St. Mark’s High School in Wilmington opened with about 650 students in its classrooms this year.
“This community knows this enrollment is not what it was,” Richard Bayhan, St. Mark’s new principal, told The Dialog recently.
He said that as someone new to the campus, it’s hard for him to know exactly why enrollment declined over the years, “but here’s what I would imagine.”
St. Mark’s, “like many schools that have been wildly successful,” Bayhan said, took its big student body for granted but “as the economy changed and the world changed” it was slow in realizing that “students don’t just magically appear at your door in August. You’ve got to earn the students that you bring in.”
Also, “parents are much savvier shoppers” when considering schools, Bayhan, 62, said.
As principal, the Detroit native said he plans to show parents the true value of a St. Mark’s education.
“If you’re looking at just dollars, it would certainly make sense for a parent to look at a charter school,” Bayhan said. “That cost of zero” is attractive.
“We at St. Mark’s have forgotten to inform parents of the other dimension of what our school is all about. Our job is to create young men and women who understand right from wrong, who understand the importance of a moral compass, who are able to take their rightful position of leadership in whatever they choose to do whether in their careers, the community or the church.
“That part of education is necessarily missing from an education in a charter school,” Bayhan said. “The question ultimately is, ‘Is it expensive?’ And my answer would be, ‘Compared to what?’ Because I think the values the kids walk away with from here are priceless.”
A new reality
The values are priceless but the education costs $12,500 a year. Tuition wasn’t that high when the school’s hallways were crowded between classes.
“There is a new reality,” Bayhan said. “The Catholic schools that had 1,200 and 1,500 kids, that’s not the reality anymore. There are a handful of them because of their legendary status in a community,” but “I don’t think a school of 1,200 or even 1,000 kids is a reality for St. Mark’s.
“A school of 800 to 1,000? I do think that’s a reality. I think we will be able to attract students to reach those numbers which would keep our school functioning very comfortably,” he said.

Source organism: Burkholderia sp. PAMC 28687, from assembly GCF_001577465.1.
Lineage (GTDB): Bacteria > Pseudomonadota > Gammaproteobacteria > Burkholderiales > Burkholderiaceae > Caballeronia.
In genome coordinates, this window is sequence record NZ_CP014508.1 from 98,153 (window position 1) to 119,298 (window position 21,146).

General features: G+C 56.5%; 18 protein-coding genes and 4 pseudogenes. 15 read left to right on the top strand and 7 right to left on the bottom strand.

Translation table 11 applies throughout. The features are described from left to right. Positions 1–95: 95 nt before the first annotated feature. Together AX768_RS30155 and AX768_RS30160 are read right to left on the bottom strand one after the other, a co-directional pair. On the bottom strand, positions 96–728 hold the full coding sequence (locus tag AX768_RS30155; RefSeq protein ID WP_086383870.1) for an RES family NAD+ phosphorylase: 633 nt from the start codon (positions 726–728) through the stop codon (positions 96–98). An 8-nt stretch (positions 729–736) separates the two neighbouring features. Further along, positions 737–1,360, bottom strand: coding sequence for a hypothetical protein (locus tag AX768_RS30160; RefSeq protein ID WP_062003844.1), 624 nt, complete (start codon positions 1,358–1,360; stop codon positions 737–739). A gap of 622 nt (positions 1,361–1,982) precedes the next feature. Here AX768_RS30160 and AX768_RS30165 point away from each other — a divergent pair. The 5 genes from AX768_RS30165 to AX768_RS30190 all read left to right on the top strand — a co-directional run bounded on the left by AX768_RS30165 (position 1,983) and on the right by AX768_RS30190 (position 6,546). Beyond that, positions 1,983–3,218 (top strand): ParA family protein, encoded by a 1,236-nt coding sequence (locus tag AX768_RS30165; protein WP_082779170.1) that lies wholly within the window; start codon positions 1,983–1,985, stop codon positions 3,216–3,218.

Bayhan’s confidence in St. Mark’s growth comes from the fact he’s helped boost enrollment as a principal at other schools.
His experience includes running a Catholic high school in Ann Arbor, Mich.
“It could only hold 300 students to begin with but when I got there it was getting dangerously close to 200,” Bayhan recalled.
“When I left seven years later, we had begun construction of a new school building on the outskirts of Ann Arbor that could hold 500 students.”
The principal is excited that St. Mark’s, which opened in 1969, has resources in its community to help the school flourish.
“There are things that go on in this school in terms of academic excellence that people are not aware of,” he said.
“I have never been in a school where teachers speak so highly of the students constantly.”
From the day Bayhan met the faculty last May, he said, “teachers have said, ‘You will be amazed at what our students are like.’ So during the summertime, when student council would meet, I’d go talk to them. Here we are on the third day of school and I’m thoroughly convinced those teachers are right. The kids have made me feel extraordinarily welcomed. They have very positive, upbeat attitudes. They show real leadership.”
Bayhan praised the St. Mark faculty’s devotion to Catholic education.
“They believe significantly in what they do,” the principal said. “We’ve got an extraordinary number of teachers who have been here 20 years or longer … and they’ve really made me feel incredibly welcome. They really do believe we can turn the corner.”
Bayhan wants to “bring people of this community into this school, both students and parents, who really buy into what we are,” people “who can really benefit from the expertise and love that our faculty is capable of giving.”
St. Mark’s now has an alumni base of more than 40 years of graduates, many with children they have sent to St. Mark’s.
“My goal is to make that group feel much more welcomed and very much a part of the school of 2015,” Bayhan said.
“I’ve run into alums who are very proud that they went to school here. I want them not only proud, I want them reconnected.”
With the talents of St. Mark’s students and faculty, plus the commitment of parents and alumni, Bayhan faces the task of building up St. Mark’s future with optimism.
“It really is a task that can be done,” he said.
Recently, Bayhan was principal at St. Mary’s High School in Rutherford, N.J. Among the Catholic highs schools where he served is St. Mary’s in Annapolis, Md.
At St. Mark’s he succeeds Carol Ripken. She served at the school from 2012 and has returned to her post as assistant superintendent of the Office of Catholic Schools.